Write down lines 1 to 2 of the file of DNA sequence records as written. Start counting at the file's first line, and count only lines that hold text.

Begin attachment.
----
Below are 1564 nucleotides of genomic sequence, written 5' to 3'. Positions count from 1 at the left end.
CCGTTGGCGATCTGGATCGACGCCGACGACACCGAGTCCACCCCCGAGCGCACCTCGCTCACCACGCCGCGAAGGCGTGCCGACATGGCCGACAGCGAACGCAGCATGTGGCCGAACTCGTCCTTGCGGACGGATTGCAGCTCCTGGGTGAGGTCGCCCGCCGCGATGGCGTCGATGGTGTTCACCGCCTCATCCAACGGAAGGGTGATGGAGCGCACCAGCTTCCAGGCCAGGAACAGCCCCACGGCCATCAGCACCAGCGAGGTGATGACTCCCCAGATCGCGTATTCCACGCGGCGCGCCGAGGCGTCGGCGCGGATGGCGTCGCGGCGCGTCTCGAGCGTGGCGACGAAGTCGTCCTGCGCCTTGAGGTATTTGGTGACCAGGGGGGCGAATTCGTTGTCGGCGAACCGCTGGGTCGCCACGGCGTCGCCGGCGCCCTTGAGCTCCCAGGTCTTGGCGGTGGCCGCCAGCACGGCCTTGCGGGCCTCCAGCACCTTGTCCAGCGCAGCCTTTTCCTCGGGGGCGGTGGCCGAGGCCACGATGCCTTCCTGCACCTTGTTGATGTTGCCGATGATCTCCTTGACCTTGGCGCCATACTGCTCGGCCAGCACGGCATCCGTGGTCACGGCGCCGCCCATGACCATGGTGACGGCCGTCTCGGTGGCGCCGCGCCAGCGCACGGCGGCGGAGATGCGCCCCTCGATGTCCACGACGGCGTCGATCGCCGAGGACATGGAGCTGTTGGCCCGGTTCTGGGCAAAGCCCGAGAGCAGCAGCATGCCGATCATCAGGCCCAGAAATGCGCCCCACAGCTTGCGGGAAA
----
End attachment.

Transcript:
Below are 1564 nucleotides of genomic sequence, written 5' to 3'. Positions count from 1 at the left end.
CCGTTGGCGATCTGGATCGACGCCGACGACACCGAGTCCACCCCCGAGCGCACCTCGCTCACCACGCCGCGAAGGCGTGCCGACATGGCCGACAGCGAACGCAGCATGTGGCCGAACTCGTCCTTGCGGACGGATTGCAGCTCCTGGGTGAGGTCGCCCGCCGCGATGGCGTCGATGGTGTTCACCGCCTCATCCAACGGAAGGGTGATGGAGCGCACCAGCTTCCAGGCCAGGAACAGCCCCACGGCCATCAGCACCAGCGAGGTGATGACTCCCCAGATCGCGTATTCCACGCGGCGCGCCGAGGCGTCGGCGCGGATGGCGTCGCGGCGCGTCTCGAGCGTGGCGACGAAGTCGTCCTGCGCCTTGAGGTATTTGGTGACCAGGGGGGCGAATTCGTTGTCGGCGAACCGCTGGGTCGCCACGGCGTCGCCGGCGCCCTTGAGCTCCCAGGTCTTGGCGGTGGCCGCCAGCACGGCCTTGCGGGCCTCCAGCACCTTGTCCAGCGCAGCCTTTTCCTCGGGGGCGGTGGCCGAGGCCACGATGCCTTCCTGCACCTTGTTGATGTTGCCGATGATCTCCTTGACCTTGGCGCCATACTGCTCGGCCAGCACGGCATCCGTGGTCACGGCGCCGCCCATGACCATGGTGACGGCCGTCTCGGTGGCGCCGCGCCAGCGCACGGCGGCGGAGATGCGCCCCTCGATGTCCACGACGGCGTCGATCGCCGAGGACATGGAGCTGTTGGCCCGGTTCTGGGCAAAGCCCGAGAGCAGCAGCATGCCGATCATCAGGCCCAGAAATGCGCCCCACAGCTTGCGGGAAA